Amazon Workers' Lawsuit Advances To U.S. Supreme Court


Amazon’s influence over the American economy has skyrocketed in recent years. The Seattle-based company is now the world’s largest online retailer, expanding from its initial business of an Internet book store into its new model of an Internet everything store. 

A group of former temporary employees at Amazon contractor Integrity Staffing Solutions recently filed suit against the company, claiming that they should have been compensated for their time at work spent passing through several security checks. The security checks took place at Amazon’s warehouses in Nevada, which are equipped with several anti-theft features that resulted in the workers’ lengthy delays. 

According to Reuters, the U.S. Supreme Court has agreed to hear the workers’ case after it progressed through the lower courts. The workers are claiming that the federal Fair Labor Standards Act (FLSA) mandates that they be compensated for their time waiting during the security screenings. However, there is no specific law that determines whether security checks are compensable or not.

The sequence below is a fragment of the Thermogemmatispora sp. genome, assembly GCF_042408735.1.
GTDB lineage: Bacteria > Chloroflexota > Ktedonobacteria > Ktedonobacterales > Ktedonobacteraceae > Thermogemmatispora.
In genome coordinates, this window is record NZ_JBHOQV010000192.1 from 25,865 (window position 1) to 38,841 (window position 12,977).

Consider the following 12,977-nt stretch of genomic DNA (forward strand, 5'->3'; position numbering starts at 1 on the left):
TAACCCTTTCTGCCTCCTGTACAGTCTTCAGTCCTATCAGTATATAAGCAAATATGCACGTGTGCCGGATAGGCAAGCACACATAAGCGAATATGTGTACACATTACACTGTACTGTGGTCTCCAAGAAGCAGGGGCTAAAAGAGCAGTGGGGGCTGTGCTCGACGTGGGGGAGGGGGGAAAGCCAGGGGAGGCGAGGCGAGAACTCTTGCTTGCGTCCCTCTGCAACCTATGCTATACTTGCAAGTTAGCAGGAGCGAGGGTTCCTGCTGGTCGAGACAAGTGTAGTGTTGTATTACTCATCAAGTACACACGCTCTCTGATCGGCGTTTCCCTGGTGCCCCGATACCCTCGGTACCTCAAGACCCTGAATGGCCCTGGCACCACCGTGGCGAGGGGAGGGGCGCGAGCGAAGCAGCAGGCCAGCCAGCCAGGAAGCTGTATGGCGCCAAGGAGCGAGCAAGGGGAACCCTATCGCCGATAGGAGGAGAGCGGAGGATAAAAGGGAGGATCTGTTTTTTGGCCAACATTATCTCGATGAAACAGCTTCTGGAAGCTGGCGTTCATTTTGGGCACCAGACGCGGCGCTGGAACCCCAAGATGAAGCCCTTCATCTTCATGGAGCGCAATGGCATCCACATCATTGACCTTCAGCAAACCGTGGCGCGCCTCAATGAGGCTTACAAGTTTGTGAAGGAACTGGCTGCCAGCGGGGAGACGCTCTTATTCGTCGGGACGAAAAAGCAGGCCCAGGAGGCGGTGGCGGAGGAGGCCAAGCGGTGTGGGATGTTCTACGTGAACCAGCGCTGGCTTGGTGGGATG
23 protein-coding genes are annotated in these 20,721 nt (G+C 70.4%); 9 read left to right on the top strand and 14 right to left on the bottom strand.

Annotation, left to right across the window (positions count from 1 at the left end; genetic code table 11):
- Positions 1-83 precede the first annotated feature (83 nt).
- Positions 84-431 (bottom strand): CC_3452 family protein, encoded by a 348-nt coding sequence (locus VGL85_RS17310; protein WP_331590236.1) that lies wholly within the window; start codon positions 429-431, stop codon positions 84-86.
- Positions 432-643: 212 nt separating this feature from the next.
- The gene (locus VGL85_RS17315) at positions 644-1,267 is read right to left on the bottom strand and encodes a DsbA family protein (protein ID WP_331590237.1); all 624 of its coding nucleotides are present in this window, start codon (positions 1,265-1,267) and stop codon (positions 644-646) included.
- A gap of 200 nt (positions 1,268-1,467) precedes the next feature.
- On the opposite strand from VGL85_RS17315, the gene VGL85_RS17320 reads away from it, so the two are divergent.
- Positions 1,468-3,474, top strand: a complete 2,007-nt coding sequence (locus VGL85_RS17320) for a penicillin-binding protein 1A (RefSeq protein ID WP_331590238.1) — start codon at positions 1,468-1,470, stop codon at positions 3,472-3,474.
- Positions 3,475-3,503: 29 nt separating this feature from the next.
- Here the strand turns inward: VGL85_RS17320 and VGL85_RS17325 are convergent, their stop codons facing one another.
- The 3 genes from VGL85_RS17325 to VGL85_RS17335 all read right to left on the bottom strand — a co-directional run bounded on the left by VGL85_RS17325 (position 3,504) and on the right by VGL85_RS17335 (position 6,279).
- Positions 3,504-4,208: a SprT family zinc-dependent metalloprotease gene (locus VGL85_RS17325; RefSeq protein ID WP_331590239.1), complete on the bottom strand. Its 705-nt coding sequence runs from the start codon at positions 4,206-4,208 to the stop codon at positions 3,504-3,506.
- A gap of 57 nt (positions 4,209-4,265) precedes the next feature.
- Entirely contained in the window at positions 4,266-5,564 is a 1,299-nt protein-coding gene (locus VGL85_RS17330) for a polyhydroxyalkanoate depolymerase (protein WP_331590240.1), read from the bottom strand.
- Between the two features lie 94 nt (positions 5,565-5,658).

According to the Hartford Courant, Integrity Staffing believes security checks are simply part of the non-paying elements of a job. 

“Security screenings are indistinguishable from many other tasks that have been found non-compensable under the FLSA, such as waiting to punch in and out on the time clock, walking from the parking lot to the work place, waiting to pick up a paycheck, or waiting to pick up protective gear before donning it for a work shift,” Integrity wrote in its court statement. 

If the U.S. Supreme Court rules in the former Integrity employees favor, it should set a widespread precedent for how security checks are treated at various jobs throughout the country. 


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